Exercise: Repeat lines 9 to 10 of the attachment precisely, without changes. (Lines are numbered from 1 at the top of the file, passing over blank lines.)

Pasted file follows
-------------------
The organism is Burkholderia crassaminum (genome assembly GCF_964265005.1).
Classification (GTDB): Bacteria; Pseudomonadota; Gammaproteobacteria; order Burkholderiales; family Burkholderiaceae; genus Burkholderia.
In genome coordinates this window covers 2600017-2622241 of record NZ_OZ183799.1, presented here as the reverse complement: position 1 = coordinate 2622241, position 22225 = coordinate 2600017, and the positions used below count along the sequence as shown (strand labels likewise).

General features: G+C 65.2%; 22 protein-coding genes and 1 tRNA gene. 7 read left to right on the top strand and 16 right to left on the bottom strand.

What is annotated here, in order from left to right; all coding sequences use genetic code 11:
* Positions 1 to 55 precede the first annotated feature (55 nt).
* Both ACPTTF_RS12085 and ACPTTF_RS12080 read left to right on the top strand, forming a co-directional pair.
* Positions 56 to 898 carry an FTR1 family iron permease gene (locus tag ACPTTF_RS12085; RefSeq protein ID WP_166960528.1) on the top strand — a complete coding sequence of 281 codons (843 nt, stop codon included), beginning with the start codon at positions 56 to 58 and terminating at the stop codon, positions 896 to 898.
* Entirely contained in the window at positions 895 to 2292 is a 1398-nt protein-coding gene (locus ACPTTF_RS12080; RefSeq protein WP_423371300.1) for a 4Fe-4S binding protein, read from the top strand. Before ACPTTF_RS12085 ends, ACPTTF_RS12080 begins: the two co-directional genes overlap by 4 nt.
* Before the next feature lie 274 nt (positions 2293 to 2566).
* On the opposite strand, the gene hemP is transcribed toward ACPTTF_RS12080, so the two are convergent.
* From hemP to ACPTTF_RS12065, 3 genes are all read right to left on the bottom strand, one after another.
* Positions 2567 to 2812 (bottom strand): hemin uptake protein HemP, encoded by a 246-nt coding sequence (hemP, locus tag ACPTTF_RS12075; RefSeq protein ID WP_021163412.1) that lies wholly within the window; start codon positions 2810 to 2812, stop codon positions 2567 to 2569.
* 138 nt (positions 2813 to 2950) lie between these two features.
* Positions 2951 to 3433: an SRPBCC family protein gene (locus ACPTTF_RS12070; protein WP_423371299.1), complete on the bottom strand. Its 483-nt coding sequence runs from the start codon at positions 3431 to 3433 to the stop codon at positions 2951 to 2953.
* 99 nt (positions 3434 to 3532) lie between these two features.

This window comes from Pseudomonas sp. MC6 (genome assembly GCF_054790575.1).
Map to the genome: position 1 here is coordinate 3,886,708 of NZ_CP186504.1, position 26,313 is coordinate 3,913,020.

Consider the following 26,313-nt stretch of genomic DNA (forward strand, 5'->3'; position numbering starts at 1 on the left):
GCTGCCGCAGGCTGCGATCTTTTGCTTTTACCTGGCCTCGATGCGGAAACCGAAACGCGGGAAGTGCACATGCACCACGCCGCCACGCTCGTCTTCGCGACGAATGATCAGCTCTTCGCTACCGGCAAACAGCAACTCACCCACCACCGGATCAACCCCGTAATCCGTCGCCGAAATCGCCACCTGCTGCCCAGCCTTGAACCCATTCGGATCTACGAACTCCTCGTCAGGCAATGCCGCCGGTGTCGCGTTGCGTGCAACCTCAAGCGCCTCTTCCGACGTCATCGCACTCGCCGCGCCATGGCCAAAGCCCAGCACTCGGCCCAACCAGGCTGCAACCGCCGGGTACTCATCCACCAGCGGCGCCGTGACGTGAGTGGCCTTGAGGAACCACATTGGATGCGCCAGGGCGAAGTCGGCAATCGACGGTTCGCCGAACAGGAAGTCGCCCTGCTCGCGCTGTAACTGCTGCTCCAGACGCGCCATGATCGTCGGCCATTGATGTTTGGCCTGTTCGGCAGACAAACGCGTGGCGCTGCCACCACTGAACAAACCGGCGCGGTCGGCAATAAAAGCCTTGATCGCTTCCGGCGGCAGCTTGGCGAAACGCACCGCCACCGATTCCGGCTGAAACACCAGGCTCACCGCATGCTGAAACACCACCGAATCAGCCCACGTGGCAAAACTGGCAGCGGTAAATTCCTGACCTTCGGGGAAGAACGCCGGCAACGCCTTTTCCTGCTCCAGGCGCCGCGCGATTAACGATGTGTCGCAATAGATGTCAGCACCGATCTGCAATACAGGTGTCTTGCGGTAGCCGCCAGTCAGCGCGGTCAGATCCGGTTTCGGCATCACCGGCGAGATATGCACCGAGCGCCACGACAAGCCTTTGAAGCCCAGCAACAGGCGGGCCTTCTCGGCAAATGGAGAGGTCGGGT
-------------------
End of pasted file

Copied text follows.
* Entirely contained in the window at positions 895 to 2292 is a 1398-nt protein-coding gene (locus ACPTTF_RS12080; RefSeq protein WP_423371300.1) for a 4Fe-4S binding protein, read from the top strand. Before ACPTTF_RS12085 ends, ACPTTF_RS12080 begins: the two co-directional genes overlap by 4 nt.
* Before the next feature lie 274 nt (positions 2293 to 2566).